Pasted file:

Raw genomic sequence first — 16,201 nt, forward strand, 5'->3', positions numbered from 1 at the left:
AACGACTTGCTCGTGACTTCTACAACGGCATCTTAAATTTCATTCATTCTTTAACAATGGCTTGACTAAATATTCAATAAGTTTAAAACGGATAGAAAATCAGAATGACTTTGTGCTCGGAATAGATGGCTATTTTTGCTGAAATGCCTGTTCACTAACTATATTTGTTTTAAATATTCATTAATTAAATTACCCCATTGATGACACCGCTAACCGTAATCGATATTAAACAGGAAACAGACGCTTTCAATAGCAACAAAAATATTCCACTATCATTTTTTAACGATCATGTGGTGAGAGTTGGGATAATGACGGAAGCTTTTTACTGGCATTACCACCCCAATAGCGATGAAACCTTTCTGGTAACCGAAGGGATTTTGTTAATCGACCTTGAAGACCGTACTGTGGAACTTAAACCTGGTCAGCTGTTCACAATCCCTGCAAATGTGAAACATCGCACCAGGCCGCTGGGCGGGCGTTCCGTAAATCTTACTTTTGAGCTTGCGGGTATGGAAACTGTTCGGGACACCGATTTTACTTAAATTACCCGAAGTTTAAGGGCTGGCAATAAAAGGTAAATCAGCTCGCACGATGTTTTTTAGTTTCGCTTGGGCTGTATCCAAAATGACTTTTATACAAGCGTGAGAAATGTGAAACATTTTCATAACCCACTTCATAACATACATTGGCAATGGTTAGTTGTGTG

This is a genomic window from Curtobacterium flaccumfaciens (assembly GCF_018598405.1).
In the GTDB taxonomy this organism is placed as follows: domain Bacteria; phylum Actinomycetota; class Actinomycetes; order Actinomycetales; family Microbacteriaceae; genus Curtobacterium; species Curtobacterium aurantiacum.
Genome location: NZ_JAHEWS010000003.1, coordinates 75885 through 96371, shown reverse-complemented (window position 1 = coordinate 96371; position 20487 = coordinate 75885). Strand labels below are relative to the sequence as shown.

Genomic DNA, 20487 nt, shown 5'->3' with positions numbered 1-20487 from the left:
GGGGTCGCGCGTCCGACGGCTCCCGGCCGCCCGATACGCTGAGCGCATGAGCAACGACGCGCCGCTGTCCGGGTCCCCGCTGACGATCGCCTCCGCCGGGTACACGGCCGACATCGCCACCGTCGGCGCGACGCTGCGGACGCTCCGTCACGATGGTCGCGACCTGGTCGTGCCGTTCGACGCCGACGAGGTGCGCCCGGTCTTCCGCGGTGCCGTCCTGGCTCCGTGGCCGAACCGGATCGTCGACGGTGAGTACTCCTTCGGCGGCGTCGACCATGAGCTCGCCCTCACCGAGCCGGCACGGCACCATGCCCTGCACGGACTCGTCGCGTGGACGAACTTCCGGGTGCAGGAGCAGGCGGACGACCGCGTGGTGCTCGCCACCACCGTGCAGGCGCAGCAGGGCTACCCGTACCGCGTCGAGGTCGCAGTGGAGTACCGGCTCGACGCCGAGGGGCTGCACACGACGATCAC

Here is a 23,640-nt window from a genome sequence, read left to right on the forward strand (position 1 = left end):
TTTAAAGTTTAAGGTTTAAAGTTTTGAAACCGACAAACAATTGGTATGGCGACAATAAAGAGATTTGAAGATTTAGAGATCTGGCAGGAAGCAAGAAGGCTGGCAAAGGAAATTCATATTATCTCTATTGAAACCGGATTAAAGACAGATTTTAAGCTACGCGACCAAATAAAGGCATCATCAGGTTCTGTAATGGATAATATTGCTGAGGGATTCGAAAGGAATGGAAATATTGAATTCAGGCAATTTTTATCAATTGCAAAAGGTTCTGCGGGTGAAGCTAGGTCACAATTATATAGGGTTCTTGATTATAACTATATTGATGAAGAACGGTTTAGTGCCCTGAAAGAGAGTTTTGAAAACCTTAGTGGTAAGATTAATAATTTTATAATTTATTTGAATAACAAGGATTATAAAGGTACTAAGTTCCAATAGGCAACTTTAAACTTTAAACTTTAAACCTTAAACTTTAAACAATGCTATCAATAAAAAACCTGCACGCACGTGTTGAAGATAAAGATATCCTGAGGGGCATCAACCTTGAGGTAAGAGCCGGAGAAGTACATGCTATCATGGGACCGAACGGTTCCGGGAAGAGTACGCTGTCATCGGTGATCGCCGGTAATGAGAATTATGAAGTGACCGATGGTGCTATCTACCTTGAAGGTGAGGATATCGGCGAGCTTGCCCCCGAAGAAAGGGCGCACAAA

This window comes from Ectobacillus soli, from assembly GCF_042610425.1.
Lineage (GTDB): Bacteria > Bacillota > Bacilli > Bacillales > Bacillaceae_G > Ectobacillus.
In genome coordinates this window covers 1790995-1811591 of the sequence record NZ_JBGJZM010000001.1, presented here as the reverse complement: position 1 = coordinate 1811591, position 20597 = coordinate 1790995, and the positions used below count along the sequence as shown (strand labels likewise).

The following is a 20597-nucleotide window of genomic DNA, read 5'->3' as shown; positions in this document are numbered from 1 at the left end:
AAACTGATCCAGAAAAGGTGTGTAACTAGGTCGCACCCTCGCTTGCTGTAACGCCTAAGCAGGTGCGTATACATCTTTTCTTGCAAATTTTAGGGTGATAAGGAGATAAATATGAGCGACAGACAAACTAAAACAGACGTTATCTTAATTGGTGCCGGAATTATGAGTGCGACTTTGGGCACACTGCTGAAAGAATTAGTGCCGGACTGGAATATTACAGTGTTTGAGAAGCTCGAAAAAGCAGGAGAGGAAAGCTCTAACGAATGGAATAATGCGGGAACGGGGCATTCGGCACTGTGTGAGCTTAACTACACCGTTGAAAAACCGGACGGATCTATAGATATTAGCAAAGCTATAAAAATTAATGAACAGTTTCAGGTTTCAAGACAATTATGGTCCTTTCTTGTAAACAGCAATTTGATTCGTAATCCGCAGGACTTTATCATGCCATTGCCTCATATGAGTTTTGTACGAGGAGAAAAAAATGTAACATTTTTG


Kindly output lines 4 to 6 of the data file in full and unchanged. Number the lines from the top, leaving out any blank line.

In the GTDB taxonomy this organism is placed as follows: domain Bacteria; phylum Actinomycetota; class Actinomycetes; order Actinomycetales; family Microbacteriaceae; genus Curtobacterium; species Curtobacterium aurantiacum.
Genome location: NZ_JAHEWS010000003.1, coordinates 75885 through 96371, shown reverse-complemented (window position 1 = coordinate 96371; position 20487 = coordinate 75885). Strand labels below are relative to the sequence as shown.

Genomic DNA, 20487 nt, shown 5'->3' with positions numbered 1-20487 from the left: